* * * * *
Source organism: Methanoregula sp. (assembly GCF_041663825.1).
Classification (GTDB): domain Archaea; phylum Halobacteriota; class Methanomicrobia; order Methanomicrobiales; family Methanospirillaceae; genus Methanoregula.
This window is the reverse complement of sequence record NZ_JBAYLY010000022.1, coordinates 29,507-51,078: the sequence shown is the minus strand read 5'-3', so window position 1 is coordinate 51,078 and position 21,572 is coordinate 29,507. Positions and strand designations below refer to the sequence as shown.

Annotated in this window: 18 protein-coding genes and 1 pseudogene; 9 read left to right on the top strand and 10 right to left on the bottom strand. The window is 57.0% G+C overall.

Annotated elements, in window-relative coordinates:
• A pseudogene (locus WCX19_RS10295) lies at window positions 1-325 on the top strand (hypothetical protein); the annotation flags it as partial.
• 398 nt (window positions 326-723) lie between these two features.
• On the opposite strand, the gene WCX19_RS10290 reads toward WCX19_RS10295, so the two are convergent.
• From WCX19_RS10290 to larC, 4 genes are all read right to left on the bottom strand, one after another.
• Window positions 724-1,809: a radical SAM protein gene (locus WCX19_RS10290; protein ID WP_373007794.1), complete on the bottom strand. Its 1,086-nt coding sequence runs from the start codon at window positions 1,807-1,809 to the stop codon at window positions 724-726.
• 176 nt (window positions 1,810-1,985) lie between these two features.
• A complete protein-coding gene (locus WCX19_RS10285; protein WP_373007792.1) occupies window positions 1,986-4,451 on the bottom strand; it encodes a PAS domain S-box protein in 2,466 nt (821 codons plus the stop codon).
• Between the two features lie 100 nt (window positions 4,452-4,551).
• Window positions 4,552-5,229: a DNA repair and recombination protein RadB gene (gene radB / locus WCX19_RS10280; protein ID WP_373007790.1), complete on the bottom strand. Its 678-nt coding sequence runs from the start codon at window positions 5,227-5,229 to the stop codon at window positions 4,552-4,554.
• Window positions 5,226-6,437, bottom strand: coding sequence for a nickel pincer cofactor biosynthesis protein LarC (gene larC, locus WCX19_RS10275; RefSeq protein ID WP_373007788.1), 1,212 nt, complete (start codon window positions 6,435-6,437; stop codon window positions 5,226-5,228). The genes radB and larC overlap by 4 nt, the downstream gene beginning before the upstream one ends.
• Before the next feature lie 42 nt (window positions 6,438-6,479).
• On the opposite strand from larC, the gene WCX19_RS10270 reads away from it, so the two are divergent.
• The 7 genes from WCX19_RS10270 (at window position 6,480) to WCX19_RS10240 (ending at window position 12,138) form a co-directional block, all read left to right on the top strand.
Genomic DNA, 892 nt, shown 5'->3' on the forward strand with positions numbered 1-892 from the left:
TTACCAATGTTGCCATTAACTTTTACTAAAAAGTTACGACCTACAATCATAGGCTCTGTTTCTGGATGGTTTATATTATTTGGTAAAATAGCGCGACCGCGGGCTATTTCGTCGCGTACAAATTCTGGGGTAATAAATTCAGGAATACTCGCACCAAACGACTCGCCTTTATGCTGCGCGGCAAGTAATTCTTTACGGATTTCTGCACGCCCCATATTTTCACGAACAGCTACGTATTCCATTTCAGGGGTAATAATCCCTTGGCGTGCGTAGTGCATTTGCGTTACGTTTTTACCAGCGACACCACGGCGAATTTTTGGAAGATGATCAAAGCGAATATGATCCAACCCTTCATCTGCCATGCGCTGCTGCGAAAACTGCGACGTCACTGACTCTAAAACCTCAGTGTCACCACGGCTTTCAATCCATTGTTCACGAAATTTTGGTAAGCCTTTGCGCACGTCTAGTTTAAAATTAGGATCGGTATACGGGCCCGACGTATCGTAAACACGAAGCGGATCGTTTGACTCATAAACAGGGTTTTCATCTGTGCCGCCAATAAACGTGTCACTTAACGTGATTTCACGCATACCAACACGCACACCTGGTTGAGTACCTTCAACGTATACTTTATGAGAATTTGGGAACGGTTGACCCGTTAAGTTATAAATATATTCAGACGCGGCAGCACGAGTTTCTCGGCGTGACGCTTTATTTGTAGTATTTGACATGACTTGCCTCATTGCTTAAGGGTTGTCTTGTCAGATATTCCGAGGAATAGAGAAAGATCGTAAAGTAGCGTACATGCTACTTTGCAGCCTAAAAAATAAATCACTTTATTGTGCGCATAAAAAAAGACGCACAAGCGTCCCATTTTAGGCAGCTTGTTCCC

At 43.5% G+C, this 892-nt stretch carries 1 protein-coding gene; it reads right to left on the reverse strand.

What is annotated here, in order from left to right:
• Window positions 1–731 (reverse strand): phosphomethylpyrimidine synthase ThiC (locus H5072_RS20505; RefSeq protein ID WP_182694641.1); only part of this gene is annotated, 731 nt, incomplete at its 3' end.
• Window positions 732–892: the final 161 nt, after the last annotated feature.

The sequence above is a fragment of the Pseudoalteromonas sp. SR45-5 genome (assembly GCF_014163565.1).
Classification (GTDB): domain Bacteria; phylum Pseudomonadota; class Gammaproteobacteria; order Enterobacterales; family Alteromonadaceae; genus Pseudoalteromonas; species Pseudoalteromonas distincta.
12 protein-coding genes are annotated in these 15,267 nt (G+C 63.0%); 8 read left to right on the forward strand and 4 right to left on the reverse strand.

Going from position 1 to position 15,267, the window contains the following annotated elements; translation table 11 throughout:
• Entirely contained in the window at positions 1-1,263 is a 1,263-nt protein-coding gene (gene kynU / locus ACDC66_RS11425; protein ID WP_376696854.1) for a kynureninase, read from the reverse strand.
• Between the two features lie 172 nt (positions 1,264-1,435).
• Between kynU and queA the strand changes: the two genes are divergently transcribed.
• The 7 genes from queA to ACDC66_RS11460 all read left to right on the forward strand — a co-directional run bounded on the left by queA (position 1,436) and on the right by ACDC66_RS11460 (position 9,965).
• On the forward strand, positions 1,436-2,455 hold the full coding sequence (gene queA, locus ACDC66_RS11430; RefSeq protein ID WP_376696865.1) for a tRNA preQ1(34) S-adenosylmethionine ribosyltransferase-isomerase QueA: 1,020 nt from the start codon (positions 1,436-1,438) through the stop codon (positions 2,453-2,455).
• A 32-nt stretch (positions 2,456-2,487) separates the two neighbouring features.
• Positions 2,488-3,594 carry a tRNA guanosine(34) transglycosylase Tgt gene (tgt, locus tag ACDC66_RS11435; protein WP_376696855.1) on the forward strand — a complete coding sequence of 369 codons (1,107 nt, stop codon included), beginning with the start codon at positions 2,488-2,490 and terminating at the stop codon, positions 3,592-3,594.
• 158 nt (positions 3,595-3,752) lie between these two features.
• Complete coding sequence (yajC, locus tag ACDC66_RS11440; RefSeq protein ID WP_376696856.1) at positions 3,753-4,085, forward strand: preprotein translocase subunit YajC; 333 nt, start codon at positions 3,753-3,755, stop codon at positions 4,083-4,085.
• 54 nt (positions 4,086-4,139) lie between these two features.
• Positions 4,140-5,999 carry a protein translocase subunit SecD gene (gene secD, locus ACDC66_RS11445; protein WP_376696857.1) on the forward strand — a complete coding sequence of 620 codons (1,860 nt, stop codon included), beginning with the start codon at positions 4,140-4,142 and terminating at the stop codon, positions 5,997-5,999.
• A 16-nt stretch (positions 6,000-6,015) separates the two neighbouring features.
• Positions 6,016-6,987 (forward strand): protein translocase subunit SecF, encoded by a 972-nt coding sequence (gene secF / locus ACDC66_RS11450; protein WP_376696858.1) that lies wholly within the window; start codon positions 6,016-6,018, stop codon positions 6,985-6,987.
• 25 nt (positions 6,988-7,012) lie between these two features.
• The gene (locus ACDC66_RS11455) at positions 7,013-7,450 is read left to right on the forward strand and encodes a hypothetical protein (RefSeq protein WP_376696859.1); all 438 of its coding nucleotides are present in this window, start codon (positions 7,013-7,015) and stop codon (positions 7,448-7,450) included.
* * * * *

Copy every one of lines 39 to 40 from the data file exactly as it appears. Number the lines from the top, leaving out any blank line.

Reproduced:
• Positions 4,140-5,999 carry a protein translocase subunit SecD gene (gene secD, locus ACDC66_RS11445; protein WP_376696857.1) on the forward strand — a complete coding sequence of 620 codons (1,860 nt, stop codon included), beginning with the start codon at positions 4,140-4,142 and terminating at the stop codon, positions 5,997-5,999.
• A 16-nt stretch (positions 6,000-6,015) separates the two neighbouring features.